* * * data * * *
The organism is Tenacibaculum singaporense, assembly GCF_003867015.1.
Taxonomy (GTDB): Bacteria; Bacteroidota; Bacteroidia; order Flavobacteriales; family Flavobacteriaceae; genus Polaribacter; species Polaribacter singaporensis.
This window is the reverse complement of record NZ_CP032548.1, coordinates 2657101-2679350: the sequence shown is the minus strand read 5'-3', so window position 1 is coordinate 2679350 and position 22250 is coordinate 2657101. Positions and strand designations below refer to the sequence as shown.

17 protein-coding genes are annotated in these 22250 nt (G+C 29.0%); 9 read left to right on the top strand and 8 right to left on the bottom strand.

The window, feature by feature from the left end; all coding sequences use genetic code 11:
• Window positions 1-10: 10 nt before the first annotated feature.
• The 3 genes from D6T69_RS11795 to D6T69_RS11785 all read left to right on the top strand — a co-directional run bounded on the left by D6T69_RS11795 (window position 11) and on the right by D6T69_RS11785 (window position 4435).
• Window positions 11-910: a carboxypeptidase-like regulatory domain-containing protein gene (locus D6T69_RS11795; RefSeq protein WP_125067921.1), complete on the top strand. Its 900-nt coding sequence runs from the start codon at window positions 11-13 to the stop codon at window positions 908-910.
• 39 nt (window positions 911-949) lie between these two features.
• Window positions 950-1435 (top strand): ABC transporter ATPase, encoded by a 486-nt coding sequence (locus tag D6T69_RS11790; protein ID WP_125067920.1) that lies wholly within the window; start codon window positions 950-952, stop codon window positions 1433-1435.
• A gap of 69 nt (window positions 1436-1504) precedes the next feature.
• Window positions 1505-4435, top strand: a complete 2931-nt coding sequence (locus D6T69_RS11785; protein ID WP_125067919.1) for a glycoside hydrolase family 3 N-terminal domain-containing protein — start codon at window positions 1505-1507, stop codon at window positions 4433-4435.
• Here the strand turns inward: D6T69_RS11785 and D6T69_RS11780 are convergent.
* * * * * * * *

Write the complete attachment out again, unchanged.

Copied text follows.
The organism is Tenacibaculum singaporense, assembly GCF_003867015.1.
Taxonomy (GTDB): Bacteria; Bacteroidota; Bacteroidia; order Flavobacteriales; family Flavobacteriaceae; genus Polaribacter; species Polaribacter singaporensis.
This window is the reverse complement of record NZ_CP032548.1, coordinates 2657101-2679350: the sequence shown is the minus strand read 5'-3', so window position 1 is coordinate 2679350 and position 22250 is coordinate 2657101. Positions and strand designations below refer to the sequence as shown.

17 protein-coding genes are annotated in these 22250 nt (G+C 29.0%); 9 read left to right on the top strand and 8 right to left on the bottom strand.

The window, feature by feature from the left end; all coding sequences use genetic code 11:
• Window positions 1-10: 10 nt before the first annotated feature.
• The 3 genes from D6T69_RS11795 to D6T69_RS11785 all read left to right on the top strand — a co-directional run bounded on the left by D6T69_RS11795 (window position 11) and on the right by D6T69_RS11785 (window position 4435).
• Window positions 11-910: a carboxypeptidase-like regulatory domain-containing protein gene (locus D6T69_RS11795; RefSeq protein WP_125067921.1), complete on the top strand. Its 900-nt coding sequence runs from the start codon at window positions 11-13 to the stop codon at window positions 908-910.
• 39 nt (window positions 911-949) lie between these two features.
• Window positions 950-1435 (top strand): ABC transporter ATPase, encoded by a 486-nt coding sequence (locus tag D6T69_RS11790; protein ID WP_125067920.1) that lies wholly within the window; start codon window positions 950-952, stop codon window positions 1433-1435.
• A gap of 69 nt (window positions 1436-1504) precedes the next feature.
• Window positions 1505-4435, top strand: a complete 2931-nt coding sequence (locus D6T69_RS11785; protein ID WP_125067919.1) for a glycoside hydrolase family 3 N-terminal domain-containing protein — start codon at window positions 1505-1507, stop codon at window positions 4433-4435.
• Here the strand turns inward: D6T69_RS11785 and D6T69_RS11780 are convergent.